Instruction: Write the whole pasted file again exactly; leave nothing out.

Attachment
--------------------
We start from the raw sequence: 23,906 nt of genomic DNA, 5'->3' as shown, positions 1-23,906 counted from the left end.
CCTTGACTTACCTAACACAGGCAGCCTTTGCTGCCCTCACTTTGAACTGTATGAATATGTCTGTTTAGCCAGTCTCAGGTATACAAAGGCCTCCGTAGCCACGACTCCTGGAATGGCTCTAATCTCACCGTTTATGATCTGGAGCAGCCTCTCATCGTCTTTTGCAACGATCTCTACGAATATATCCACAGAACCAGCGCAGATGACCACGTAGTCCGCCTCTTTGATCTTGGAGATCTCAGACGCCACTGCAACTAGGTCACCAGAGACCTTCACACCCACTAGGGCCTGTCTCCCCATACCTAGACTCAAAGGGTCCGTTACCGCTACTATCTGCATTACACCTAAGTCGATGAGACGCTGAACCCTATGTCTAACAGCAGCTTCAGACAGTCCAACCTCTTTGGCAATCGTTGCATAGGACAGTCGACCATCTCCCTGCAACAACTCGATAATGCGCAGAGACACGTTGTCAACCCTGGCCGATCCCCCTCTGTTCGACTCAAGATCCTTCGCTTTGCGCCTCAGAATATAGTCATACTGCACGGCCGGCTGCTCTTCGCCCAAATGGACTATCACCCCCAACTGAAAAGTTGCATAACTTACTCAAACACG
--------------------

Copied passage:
We start from the raw sequence: 23,906 nt of genomic DNA, 5'->3' as shown, positions 1-23,906 counted from the left end.
CCTTGACTTACCTAACACAGGCAGCCTTTGCTGCCCTCACTTTGAACTGTATGAATATGTCTGTTTAGCCAGTCTCAGGTATACAAAGGCCTCCGTAGCCACGACTCCTGGAATGGCTCTAATCTCACCGTTTATGATCTGGAGCAGCCTCTCATCGTCTTTTGCAACGATCTCTACGAATATATCCACAGAACCAGCGCAGATGACCACGTAGTCCGCCTCTTTGATCTTGGAGATCTCAGACGCCACTGCAACTAGGTCACCAGAGACCTTCACACCCACTAGGGCCTGTCTCCCCATACCTAGACTCAAAGGGTCCGTTACCGCTACTATCTGCATTACACCTAAGTCGATGAGACGCTGAACCCTATGTCTAACAGCAGCTTCAGACAGTCCAACCTCTTTGGCAATCGTTGCATAGGACAGTCGACCATCTCCCTGCAACAACTCGATAATGCGCAGAGACACGTTGTCAACCCTGGCCGATCCCCCTCTGTTCGACTCAAGATCCTTCGCTTTGCGCCTCAGAATATAGTCATACTGCACGGCCGGCTGCTCTTCGCCCAAATGGACTATCACCCCCAACTGAAAAGTTGCATAACTTACTCAAACACG